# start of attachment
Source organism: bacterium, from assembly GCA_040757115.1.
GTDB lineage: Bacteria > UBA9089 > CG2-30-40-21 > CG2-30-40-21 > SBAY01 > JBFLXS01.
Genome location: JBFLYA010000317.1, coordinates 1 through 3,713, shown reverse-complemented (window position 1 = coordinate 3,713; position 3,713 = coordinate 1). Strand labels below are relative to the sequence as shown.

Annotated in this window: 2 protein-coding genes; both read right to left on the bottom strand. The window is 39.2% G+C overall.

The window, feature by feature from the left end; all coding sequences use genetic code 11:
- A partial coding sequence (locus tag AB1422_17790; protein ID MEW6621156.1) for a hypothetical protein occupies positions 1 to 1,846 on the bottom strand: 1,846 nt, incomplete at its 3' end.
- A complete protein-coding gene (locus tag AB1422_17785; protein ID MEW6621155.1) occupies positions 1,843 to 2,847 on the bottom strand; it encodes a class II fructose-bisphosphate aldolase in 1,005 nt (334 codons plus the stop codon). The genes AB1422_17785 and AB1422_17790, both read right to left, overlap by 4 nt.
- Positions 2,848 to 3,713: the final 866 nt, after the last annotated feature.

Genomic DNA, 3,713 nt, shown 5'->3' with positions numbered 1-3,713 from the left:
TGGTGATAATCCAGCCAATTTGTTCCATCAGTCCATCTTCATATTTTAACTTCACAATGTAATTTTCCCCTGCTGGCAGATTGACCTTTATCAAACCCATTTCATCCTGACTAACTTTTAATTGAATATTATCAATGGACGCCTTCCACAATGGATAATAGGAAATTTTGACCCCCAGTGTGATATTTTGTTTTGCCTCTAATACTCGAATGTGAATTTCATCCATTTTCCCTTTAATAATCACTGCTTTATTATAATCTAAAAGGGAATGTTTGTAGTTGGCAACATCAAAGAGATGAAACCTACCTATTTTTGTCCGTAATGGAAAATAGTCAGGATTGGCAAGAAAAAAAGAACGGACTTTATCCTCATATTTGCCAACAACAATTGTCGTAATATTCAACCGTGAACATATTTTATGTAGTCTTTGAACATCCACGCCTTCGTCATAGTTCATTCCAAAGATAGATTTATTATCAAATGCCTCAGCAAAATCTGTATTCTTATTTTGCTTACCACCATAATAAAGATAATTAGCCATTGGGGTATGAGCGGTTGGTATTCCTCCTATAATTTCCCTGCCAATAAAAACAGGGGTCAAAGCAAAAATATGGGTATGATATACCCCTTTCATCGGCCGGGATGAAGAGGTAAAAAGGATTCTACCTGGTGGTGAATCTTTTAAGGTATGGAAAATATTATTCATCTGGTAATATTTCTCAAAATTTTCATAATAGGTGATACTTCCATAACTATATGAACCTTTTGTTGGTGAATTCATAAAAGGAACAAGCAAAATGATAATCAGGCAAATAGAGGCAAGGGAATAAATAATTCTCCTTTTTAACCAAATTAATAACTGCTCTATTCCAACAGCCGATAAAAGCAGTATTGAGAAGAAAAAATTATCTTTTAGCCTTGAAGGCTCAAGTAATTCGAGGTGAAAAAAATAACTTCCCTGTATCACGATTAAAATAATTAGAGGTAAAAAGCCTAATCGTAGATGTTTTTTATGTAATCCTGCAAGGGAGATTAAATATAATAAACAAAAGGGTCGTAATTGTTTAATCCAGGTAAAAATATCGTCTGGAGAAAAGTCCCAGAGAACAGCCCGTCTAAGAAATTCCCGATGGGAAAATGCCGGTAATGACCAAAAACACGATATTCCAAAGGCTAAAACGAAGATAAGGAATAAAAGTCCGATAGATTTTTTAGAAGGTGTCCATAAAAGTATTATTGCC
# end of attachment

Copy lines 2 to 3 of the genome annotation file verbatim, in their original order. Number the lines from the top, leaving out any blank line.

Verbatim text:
GTDB lineage: Bacteria > UBA9089 > CG2-30-40-21 > CG2-30-40-21 > SBAY01 > JBFLXS01.
Genome location: JBFLYA010000317.1, coordinates 1 through 3,713, shown reverse-complemented (window position 1 = coordinate 3,713; position 3,713 = coordinate 1). Strand labels below are relative to the sequence as shown.